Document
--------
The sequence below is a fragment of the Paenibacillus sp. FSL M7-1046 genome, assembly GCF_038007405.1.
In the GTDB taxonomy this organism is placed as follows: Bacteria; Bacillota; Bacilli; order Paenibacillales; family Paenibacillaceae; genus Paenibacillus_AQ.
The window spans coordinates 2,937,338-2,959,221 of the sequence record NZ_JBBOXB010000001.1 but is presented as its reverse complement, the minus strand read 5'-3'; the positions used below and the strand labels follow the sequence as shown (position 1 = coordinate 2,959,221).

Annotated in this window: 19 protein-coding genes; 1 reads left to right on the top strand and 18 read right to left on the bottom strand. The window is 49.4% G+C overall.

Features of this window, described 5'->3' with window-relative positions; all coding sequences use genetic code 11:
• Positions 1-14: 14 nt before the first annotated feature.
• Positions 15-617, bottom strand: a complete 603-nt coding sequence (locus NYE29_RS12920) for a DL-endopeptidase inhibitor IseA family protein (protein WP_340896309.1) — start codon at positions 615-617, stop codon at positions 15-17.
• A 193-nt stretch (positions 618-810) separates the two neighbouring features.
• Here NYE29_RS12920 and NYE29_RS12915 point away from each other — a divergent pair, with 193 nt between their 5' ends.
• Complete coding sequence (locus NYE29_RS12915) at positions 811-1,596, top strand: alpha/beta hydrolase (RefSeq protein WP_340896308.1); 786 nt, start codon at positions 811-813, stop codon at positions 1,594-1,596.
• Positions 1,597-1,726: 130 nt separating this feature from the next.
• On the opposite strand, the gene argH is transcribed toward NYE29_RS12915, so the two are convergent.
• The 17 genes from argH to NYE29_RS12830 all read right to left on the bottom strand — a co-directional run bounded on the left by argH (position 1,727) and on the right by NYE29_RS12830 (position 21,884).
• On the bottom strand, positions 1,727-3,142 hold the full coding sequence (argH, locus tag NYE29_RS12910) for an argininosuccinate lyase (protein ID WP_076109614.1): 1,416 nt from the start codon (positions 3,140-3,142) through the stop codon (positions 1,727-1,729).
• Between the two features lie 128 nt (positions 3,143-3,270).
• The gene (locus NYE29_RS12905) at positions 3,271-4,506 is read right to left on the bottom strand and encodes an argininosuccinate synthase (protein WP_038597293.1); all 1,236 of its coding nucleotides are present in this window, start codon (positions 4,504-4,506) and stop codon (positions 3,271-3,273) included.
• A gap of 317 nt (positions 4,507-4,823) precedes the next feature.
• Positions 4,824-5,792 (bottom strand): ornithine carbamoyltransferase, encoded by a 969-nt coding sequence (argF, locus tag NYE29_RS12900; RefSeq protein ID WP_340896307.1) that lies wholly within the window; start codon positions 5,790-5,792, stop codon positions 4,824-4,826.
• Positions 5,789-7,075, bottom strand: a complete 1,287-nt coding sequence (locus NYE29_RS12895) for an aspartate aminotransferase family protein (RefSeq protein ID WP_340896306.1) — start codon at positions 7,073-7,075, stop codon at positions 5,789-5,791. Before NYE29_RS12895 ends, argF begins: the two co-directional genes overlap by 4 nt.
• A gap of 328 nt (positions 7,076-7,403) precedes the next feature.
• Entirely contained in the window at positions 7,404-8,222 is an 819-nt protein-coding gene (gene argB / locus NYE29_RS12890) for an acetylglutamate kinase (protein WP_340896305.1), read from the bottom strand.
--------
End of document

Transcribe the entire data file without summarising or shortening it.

The sequence below is a fragment of the Paenibacillus sp. FSL M7-1046 genome, assembly GCF_038007405.1.
In the GTDB taxonomy this organism is placed as follows: Bacteria; Bacillota; Bacilli; order Paenibacillales; family Paenibacillaceae; genus Paenibacillus_AQ.
The window spans coordinates 2,937,338-2,959,221 of the sequence record NZ_JBBOXB010000001.1 but is presented as its reverse complement, the minus strand read 5'-3'; the positions used below and the strand labels follow the sequence as shown (position 1 = coordinate 2,959,221).

Annotated in this window: 19 protein-coding genes; 1 reads left to right on the top strand and 18 read right to left on the bottom strand. The window is 49.4% G+C overall.

Features of this window, described 5'->3' with window-relative positions; all coding sequences use genetic code 11:
• Positions 1-14: 14 nt before the first annotated feature.
• Positions 15-617, bottom strand: a complete 603-nt coding sequence (locus NYE29_RS12920) for a DL-endopeptidase inhibitor IseA family protein (protein WP_340896309.1) — start codon at positions 615-617, stop codon at positions 15-17.
• A 193-nt stretch (positions 618-810) separates the two neighbouring features.
• Here NYE29_RS12920 and NYE29_RS12915 point away from each other — a divergent pair, with 193 nt between their 5' ends.
• Complete coding sequence (locus NYE29_RS12915) at positions 811-1,596, top strand: alpha/beta hydrolase (RefSeq protein WP_340896308.1); 786 nt, start codon at positions 811-813, stop codon at positions 1,594-1,596.
• Positions 1,597-1,726: 130 nt separating this feature from the next.
• On the opposite strand, the gene argH is transcribed toward NYE29_RS12915, so the two are convergent.
• The 17 genes from argH to NYE29_RS12830 all read right to left on the bottom strand — a co-directional run bounded on the left by argH (position 1,727) and on the right by NYE29_RS12830 (position 21,884).
• On the bottom strand, positions 1,727-3,142 hold the full coding sequence (argH, locus tag NYE29_RS12910) for an argininosuccinate lyase (protein ID WP_076109614.1): 1,416 nt from the start codon (positions 3,140-3,142) through the stop codon (positions 1,727-1,729).
• Between the two features lie 128 nt (positions 3,143-3,270).
• The gene (locus NYE29_RS12905) at positions 3,271-4,506 is read right to left on the bottom strand and encodes an argininosuccinate synthase (protein WP_038597293.1); all 1,236 of its coding nucleotides are present in this window, start codon (positions 4,504-4,506) and stop codon (positions 3,271-3,273) included.
• A gap of 317 nt (positions 4,507-4,823) precedes the next feature.
• Positions 4,824-5,792 (bottom strand): ornithine carbamoyltransferase, encoded by a 969-nt coding sequence (argF, locus tag NYE29_RS12900; RefSeq protein ID WP_340896307.1) that lies wholly within the window; start codon positions 5,790-5,792, stop codon positions 4,824-4,826.
• Positions 5,789-7,075, bottom strand: a complete 1,287-nt coding sequence (locus NYE29_RS12895) for an aspartate aminotransferase family protein (RefSeq protein ID WP_340896306.1) — start codon at positions 7,073-7,075, stop codon at positions 5,789-5,791. Before NYE29_RS12895 ends, argF begins: the two co-directional genes overlap by 4 nt.
• A gap of 328 nt (positions 7,076-7,403) precedes the next feature.
• Entirely contained in the window at positions 7,404-8,222 is an 819-nt protein-coding gene (gene argB / locus NYE29_RS12890) for an acetylglutamate kinase (protein WP_340896305.1), read from the bottom strand.